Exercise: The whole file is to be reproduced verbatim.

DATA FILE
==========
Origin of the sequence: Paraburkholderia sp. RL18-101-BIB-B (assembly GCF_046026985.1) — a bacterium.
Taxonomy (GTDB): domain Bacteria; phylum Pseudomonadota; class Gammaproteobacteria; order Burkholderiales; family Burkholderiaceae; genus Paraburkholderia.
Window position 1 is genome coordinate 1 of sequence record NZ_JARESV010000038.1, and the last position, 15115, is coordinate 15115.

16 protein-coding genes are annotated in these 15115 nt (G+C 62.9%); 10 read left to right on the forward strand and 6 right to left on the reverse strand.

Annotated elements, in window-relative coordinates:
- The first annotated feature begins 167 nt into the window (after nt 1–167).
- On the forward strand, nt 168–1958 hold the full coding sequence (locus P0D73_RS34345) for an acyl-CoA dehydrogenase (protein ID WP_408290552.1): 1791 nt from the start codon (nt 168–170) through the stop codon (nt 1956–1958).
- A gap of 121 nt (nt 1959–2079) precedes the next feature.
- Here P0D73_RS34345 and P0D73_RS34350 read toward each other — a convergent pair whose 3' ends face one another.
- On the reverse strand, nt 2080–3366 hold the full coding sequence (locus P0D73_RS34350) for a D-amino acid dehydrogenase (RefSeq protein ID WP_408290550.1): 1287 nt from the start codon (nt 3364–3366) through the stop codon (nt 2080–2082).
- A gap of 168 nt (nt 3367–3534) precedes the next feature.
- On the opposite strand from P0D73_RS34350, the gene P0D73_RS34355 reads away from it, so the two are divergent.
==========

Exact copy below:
Origin of the sequence: Paraburkholderia sp. RL18-101-BIB-B (assembly GCF_046026985.1) — a bacterium.
Taxonomy (GTDB): domain Bacteria; phylum Pseudomonadota; class Gammaproteobacteria; order Burkholderiales; family Burkholderiaceae; genus Paraburkholderia.
Window position 1 is genome coordinate 1 of sequence record NZ_JARESV010000038.1, and the last position, 15115, is coordinate 15115.

16 protein-coding genes are annotated in these 15115 nt (G+C 62.9%); 10 read left to right on the forward strand and 6 right to left on the reverse strand.

Annotated elements, in window-relative coordinates:
- The first annotated feature begins 167 nt into the window (after nt 1–167).
- On the forward strand, nt 168–1958 hold the full coding sequence (locus P0D73_RS34345) for an acyl-CoA dehydrogenase (protein ID WP_408290552.1): 1791 nt from the start codon (nt 168–170) through the stop codon (nt 1956–1958).
- A gap of 121 nt (nt 1959–2079) precedes the next feature.
- Here P0D73_RS34345 and P0D73_RS34350 read toward each other — a convergent pair whose 3' ends face one another.
- On the reverse strand, nt 2080–3366 hold the full coding sequence (locus P0D73_RS34350) for a D-amino acid dehydrogenase (RefSeq protein ID WP_408290550.1): 1287 nt from the start codon (nt 3364–3366) through the stop codon (nt 2080–2082).
- A gap of 168 nt (nt 3367–3534) precedes the next feature.
- On the opposite strand from P0D73_RS34350, the gene P0D73_RS34355 reads away from it, so the two are divergent.